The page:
Whistleblowers and their attorneys claim the U.S. Securities and Exchange Commission's proposal to reduce significant awards would give tipsters little reason to put their livelihoods at risk by exposing corporate wrongdoing, according to public comments submitted before a Sept. 18 deadline.
The agency's proposed limit is part of a broader overhaul of its whistleblower program, which was introduced to incentivize tipsters as part of the Dodd-Frank Act in 2010. Some aspects, such as a plan to reduce "frivolous" claims, have been cheered, while many others have gotten a cooler reception.
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Gary Azorsky, co-chair of the Cohen Milstein Sellers & Toll PLLC's Whistleblower and False Claims Act practice group, told Law360 the SEC is probably trying to target whistleblowers who present relatively obvious conclusions based on public information.
"But there are a number of other cases where important and nonpublic conclusions can be uncovered through careful analysis of public data," he said. "It's important for them not to sweep those cases away with cases they feel are just too obvious."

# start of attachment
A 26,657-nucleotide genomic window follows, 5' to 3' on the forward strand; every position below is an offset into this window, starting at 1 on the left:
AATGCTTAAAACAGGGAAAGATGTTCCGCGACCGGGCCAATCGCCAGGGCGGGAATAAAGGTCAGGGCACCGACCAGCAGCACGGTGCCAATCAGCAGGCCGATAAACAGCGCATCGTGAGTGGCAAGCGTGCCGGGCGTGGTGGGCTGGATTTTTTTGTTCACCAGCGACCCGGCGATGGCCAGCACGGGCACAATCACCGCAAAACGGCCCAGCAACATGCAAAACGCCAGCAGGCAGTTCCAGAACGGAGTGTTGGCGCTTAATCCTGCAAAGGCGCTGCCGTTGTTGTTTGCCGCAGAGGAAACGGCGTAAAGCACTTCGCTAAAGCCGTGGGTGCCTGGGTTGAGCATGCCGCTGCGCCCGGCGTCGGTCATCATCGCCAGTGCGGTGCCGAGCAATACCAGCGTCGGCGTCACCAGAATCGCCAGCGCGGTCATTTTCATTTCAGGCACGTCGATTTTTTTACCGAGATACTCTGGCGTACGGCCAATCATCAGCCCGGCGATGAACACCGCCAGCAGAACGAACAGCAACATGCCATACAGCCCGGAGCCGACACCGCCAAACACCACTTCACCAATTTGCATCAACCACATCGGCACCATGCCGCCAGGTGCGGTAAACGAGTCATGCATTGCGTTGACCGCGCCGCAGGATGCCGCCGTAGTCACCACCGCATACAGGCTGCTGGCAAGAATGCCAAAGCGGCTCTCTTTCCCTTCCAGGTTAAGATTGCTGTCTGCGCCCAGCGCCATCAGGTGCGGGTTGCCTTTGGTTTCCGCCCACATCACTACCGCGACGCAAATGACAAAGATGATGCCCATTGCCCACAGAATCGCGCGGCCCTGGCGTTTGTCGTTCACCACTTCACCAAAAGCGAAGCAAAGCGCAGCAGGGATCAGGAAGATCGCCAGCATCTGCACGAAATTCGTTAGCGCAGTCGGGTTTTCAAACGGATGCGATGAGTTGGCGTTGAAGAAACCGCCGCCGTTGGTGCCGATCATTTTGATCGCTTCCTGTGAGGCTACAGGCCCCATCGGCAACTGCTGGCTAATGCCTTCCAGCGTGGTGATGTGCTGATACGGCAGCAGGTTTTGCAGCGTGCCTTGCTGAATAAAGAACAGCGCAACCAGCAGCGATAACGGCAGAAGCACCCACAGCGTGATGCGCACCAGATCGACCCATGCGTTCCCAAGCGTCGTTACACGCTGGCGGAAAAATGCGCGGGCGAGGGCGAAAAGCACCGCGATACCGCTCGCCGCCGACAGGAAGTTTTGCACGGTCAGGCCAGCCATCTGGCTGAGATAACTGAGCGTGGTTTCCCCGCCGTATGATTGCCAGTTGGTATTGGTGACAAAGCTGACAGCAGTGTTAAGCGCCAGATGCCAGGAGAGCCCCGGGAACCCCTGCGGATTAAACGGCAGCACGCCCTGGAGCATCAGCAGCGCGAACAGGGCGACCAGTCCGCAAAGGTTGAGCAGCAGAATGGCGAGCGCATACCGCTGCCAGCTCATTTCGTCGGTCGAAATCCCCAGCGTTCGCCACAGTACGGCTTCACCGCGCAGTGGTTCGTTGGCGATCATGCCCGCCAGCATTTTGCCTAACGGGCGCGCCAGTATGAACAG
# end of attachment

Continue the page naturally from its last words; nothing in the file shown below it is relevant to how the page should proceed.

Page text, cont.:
The SEC's proposal to prevent multiple recoveries from different agencies adjudicating the same dispute has drawn ire as well. The goal is to prevent whistleblowers from recovering more than 30 percent of a penalty across different whistleblower programs, but Kohn worries that whistleblowers won't be granted the same anonymity protections the SEC offers if they seek awards from other agencies.
Azorsky views the proposal as "overbroad." He argues the SEC should independently calculate the percentage it believes a whistleblower is entitled to, and pay the difference if an award from a different program is below that amount. Such an approach would achieve the SEC's goal of preventing "multiple bites at the apple" while also ensuring whistleblowers receive the awards they deserve, he said.
On the whole, though, Azorsky has a mixed view of the proposed rule and is optimistic about certain aspects, including a plan to permanently bar whistleblowers who repeatedly make frivolous award claims and to allow awards for additional types of actions such as those involving deferred prosecution agreements and nonprosecution agreements.
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